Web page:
Boulder Daily Camera by Alex Burness
The local nonprofit Bridge House is hoping to replicate its Ready to Work program,which helps Boulder homeless people transition back into housing and job security, somewhere in Aurora.
After facing fierce initial resistance from neighbors and city leaders there, the vision may finally be close to execution.
As was written in the Aurora Sentinel, which first reported the story, Bridge House’s primary struggle in this effort has been finding a workable space before launching the program in another city.
More than 1,100 people reportedly petitioned to keep Bridge House from moving into a former Bingo Hall on East Colfax Avenue.
The City Council in Aurora also took steps to thwart Bridge House, voting this summer to ban congregate living facilities within 300 feet of schools, which effectively nixed the Bingo Hall plan.
“It’s harming my residents,” Aurora Councilwoman Renie Peterson, who represents the part of the city where the Bingo Hall sits, said earlier this year when the ban was being considered, according to the Sentinel. “I’m not backing down now.”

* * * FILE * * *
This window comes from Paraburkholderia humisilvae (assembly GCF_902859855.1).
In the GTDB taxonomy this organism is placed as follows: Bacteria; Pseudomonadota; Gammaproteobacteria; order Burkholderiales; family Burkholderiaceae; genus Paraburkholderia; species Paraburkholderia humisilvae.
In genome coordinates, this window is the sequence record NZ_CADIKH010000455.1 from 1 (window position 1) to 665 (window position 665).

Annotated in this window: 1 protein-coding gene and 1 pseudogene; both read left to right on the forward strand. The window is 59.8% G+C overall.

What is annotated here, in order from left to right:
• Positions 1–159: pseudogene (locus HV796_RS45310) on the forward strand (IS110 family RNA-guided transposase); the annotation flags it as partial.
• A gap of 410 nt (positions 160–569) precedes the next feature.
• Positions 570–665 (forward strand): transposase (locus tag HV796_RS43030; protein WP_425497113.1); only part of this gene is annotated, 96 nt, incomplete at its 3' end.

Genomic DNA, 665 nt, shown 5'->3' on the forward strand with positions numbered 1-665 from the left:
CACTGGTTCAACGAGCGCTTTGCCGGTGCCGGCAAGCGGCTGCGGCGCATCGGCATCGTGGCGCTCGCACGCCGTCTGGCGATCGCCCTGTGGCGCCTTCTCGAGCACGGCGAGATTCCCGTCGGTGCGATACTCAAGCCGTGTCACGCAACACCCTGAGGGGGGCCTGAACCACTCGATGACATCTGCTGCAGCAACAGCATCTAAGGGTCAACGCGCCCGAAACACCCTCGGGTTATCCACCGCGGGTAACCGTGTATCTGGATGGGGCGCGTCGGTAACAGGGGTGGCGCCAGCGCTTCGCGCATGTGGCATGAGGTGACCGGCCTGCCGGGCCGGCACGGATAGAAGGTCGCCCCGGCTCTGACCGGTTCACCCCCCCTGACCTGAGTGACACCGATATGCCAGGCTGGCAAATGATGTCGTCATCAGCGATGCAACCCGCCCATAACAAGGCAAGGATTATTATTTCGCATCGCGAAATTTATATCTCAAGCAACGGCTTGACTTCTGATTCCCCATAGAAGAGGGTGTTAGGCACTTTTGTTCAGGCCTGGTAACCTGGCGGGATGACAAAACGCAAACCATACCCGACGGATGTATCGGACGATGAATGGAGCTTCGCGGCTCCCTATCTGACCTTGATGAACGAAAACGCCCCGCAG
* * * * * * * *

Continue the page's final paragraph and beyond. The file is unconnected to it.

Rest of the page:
Isabel McDevitt, the executive director of Bridge House, detailed her organization’s struggle to find a foothold in Aurora.
“I was looking around, and the (Bingo Hall) location in Aurora was a lot of vacant lots on Colfax, some run-down apartments. I was thinking, ‘OK, well, this is a good spot, but it’s not great that it’s across from a school.’
“And basically we got completely shut down by the neighborhood, and City Council passed the ordinance.”
But McDevitt found a new location in southwest Aurora, off of Parker Road, and Bridge House is now under contract on a former office building where 50 people could live and participate in Ready to Work.
The majority of the funding needed for the roughly $3.5 million project is already accounted for, McDevitt said. It’s possible the Aurora program could be up and running by fall 2018.
That these Aurora conversations are happening at all is a reflection of the fact that nonprofit leaders in the state are supportive of Ready to Work, which has drawn high marks from homeless advocacy circles since it opened on Table Mesa Drive in 2015.
Many want to see it replicated elsewhere in the Denver metro area. McDevitt was approached about this a year and a half ago.
It remains to be seen whether the program can thrive in Aurora, much less anywhere else beyond Boulder, but the ambition is there, at least.
“We’re being mindful that we are a relatively small nonprofit and we need to build some capacity to pursue replications,” McDevitt said.
“But we also know that the Ready to Work model is the only work-first solution to homelessness in Colorado, and our expertise with social enterprise and putting people back to work, as well as providing housing for a year, is unique. We want to export that and bring that to other communities as much as we can.”